Running Far

A few days after I ran the Grand Canyon a friend and I were climbing at the gym when he asked me what I had learned. I’d learned that I needed to be better about eating and drinking, but that wasn’t what he meant. He meant the big picture.

He told me a story about basketball. When he was a freshman in high school he played on his school’s JV team and at the end of the season they invited a few JV players to practice with the Varsity team. While I don’t have any experience with team sports, I’d seen enough movies and TV shows about high school to know that this was probably a big deal. But, he said, the older boys were jerks. They were bigger and faster and kept passing the ball really hard to him and the other JV kids as they struggled to keep up. Then he realized, they weren’t passing the ball hard to be mean. Rather, that was the pace of the game. And once you get that, you don’t go back. You don’t go back to passing the ball slowly.

This is the only time a basketball story has ever made sense to me. Because here’s the thing… once you start pushing that limit of how far you can run, you can’t go back. I look at running differently since running Cerro Chirripo and R2R2R. I have more confidence and take trails I’m unfamiliar with, knowing that it really won’t matter if it ends up meaning I run further or up a steeper hill. I do it without even thinking. I sink into running now.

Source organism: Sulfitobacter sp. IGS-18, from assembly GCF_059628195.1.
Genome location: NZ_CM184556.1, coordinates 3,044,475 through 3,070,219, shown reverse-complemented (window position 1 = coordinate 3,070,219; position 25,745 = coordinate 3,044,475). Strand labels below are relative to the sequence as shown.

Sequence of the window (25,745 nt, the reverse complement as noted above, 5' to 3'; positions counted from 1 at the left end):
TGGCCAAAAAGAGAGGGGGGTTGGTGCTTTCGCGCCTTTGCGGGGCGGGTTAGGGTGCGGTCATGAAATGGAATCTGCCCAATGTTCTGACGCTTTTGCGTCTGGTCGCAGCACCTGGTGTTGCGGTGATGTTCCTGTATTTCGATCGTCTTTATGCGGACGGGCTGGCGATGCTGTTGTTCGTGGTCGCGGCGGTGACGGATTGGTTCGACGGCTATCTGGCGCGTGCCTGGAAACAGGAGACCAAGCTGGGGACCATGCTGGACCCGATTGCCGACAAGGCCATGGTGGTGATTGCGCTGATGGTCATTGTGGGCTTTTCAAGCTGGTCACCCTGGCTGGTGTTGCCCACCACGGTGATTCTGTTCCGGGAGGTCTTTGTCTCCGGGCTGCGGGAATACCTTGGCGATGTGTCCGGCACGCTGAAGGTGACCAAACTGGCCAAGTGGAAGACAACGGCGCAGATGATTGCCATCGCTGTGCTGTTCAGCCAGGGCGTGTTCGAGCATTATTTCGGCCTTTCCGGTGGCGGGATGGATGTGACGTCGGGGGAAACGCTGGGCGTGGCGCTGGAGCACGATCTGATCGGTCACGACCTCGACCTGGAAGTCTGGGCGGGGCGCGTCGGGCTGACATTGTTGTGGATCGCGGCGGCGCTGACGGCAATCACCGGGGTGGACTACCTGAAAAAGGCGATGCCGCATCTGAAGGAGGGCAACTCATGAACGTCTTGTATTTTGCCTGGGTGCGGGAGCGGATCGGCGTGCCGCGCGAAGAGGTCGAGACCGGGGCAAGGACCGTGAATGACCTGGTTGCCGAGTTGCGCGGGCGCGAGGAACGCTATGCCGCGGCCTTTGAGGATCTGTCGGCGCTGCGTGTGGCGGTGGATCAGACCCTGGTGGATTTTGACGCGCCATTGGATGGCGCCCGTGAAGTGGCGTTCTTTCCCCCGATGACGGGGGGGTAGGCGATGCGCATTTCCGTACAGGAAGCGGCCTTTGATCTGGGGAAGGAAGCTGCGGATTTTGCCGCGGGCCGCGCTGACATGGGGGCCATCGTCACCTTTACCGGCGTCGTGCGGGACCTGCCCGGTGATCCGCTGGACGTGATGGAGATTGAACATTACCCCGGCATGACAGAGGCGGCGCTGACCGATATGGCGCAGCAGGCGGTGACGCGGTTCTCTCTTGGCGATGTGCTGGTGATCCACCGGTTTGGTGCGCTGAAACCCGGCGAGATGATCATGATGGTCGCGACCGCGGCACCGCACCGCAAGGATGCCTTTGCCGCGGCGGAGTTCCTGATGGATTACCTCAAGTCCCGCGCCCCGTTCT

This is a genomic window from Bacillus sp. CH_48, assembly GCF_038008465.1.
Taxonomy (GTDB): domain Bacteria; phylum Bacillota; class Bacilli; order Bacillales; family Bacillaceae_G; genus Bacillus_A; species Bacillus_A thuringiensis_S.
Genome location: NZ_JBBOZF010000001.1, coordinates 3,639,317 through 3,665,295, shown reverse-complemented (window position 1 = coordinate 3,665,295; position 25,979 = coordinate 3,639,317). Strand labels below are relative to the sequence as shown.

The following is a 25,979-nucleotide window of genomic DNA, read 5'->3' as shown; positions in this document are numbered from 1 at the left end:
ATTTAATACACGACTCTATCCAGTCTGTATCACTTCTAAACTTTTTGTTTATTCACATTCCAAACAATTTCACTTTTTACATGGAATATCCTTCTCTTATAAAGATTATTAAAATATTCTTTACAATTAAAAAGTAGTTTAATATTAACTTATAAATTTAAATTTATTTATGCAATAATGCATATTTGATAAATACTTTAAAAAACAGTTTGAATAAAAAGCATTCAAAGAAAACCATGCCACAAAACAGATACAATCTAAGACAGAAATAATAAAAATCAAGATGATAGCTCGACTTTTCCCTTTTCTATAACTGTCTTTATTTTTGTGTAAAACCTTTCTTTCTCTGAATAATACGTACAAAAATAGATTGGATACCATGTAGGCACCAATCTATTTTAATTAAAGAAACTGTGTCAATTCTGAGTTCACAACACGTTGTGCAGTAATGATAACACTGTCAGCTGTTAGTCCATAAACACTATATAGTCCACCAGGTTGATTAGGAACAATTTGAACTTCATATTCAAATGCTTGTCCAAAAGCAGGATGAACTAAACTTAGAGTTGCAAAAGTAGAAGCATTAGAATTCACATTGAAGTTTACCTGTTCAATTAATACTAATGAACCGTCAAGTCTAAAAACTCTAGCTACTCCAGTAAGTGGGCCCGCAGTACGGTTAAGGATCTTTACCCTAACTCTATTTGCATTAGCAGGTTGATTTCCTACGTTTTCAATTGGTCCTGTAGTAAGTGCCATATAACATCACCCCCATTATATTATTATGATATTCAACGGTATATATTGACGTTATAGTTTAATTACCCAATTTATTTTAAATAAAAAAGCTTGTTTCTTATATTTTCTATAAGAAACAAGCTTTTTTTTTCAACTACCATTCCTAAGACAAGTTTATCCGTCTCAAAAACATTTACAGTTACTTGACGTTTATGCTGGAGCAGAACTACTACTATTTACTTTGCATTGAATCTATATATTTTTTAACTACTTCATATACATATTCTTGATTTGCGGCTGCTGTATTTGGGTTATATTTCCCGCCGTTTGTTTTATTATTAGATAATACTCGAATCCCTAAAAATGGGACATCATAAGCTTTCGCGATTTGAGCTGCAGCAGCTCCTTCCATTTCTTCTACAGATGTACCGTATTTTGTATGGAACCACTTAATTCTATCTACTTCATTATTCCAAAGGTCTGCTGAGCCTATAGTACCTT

My imagination of what is possible has expanded. I remember one day last Fall I went for a long training run in Desolation Wilderness. It was probably a 25-mile day for me and I’d started at Eagle Falls Campground and run out to Lake Aloha and back. I was almost back to the trail head when I ran into a couple standing at an intersection, looking at their map. They stopped me and asked which lake I’d come from. (There are a lot of lakes in Desolation…) Lake Aloha. They looked back at their map. Then unfolded it further and then looked back at me. Oh…wow… they said, we just wanted to go to this one. I’d passed that one twice. It’s beautiful! You’ll love it. I pointed them in the right direction.

It’s totally possible to run far. And whatever your far is, it will be beautiful. So, go as far as you can. See all the lakes and mountains and trees and sunsets and sunrises between here and there. But, I can promise you, if you start to push the limits of how far you believe you can go, you’ll discover you can go further.

View from Dick’s Pass. Lake Aloha and Pyramid Peak in the distance.